What do we need to do to test apps in browsers

I came across this question in Quora and prepared a detailed answer but the more I think about it the more I think it deserves a more elaborate answer because it starts from a false premise, that you must test in all versions of all the browsers available to them.

What is the fastest way to test a website on all browsers and browser version?


Now with context out of the way onto the answer

There are a few things to do before even considering what the fastest way to test is.

The first one is to acknowledge that it’s impossible to test across all browsers, versions and in all devices, your target audiences are likely to be using

The next aspect of this question is to identify your who’s your target audience? Are they browsing on desktop or mobile? what devices are they using to test(emerging markets tend to go for cheap and underpowered devices and this will affect performance during testing and in the real world)? Do you have access to the devices your target audience is likely to be using?

After you’ve answered these questions you’ll realize that, while it’s nice to do so, you can’t to test in all browsers, only the most likely ones for your market and audience.

Tools like StatCounter can help you research your target browsers to test with based on country, OS, browsers and other parameters.

Next is to consider the differences between mobile and desktop systems. An earlier answer indicated that all modern browsers worked the same so you could get away with testing in Chrome and Firefox. This is simply not true. The differences in performance between desktop and mobile processor performance can have a huge impact on how your application responds.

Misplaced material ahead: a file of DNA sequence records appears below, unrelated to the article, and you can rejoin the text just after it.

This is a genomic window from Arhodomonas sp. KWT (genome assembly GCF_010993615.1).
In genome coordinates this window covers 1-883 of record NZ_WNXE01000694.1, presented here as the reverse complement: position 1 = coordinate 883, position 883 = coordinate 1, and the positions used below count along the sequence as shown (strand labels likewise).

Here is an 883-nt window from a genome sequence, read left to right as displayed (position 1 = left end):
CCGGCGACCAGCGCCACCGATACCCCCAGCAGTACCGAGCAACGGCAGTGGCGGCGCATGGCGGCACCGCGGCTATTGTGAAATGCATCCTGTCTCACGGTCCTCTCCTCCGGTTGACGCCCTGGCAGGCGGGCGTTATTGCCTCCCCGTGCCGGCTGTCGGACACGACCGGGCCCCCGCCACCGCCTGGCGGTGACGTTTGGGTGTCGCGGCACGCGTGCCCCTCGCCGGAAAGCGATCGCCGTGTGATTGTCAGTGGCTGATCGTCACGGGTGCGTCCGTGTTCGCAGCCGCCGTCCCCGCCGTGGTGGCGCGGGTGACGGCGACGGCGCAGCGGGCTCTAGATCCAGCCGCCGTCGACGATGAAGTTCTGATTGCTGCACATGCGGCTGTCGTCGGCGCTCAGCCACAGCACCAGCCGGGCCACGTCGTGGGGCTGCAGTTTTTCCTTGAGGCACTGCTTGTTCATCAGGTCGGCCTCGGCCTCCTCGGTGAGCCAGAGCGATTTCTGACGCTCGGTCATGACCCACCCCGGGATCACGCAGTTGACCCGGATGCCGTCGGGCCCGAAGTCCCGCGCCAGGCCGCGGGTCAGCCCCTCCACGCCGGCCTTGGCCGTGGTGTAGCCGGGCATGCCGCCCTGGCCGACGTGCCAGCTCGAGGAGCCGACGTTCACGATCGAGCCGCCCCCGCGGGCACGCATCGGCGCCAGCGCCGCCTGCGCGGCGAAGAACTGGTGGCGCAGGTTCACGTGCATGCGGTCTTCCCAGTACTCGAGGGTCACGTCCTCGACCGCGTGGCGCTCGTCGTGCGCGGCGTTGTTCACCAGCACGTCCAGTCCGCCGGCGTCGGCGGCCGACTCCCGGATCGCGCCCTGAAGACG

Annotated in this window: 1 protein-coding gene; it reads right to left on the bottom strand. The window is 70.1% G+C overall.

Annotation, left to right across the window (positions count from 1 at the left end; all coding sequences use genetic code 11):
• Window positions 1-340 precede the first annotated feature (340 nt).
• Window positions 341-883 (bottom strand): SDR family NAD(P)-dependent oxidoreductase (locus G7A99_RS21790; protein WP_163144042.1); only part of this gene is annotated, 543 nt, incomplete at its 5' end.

There are also Proxy Browsers like Opera Mini, Puffin and UC Browser that do server side rendering with only partial support for CSS and JS (Opera Mini servers will run your JS payload for 5 seconds and then stop). How will your site look on those browsers? Does your app work at all?

You might say that it doesn’t matter but it does… you never know where your users are coming from and if you’re targeting emerging markets proxy browsers are widely used to save money

The other part of this is that you’ll want a way to automate the tests so you don’t have to manually run tests on all your platforms.

Tools like Browserstack or Saucelabs can help you with the actual testing but to organize large scale test for all versions of all browsers is not only expensive but also unnecessary if you do your user analysis up front and refine it as your site gets traffic

It’s also important to point out that unless you build your own device lab with older hardware that supports the older browser you’ll never get all versions of all browsers (As far as I know most testing platforms will only go as far back as IE6 but not further than that… and even IE 6, 7, 8 and 9 are unsupported by Microsoft).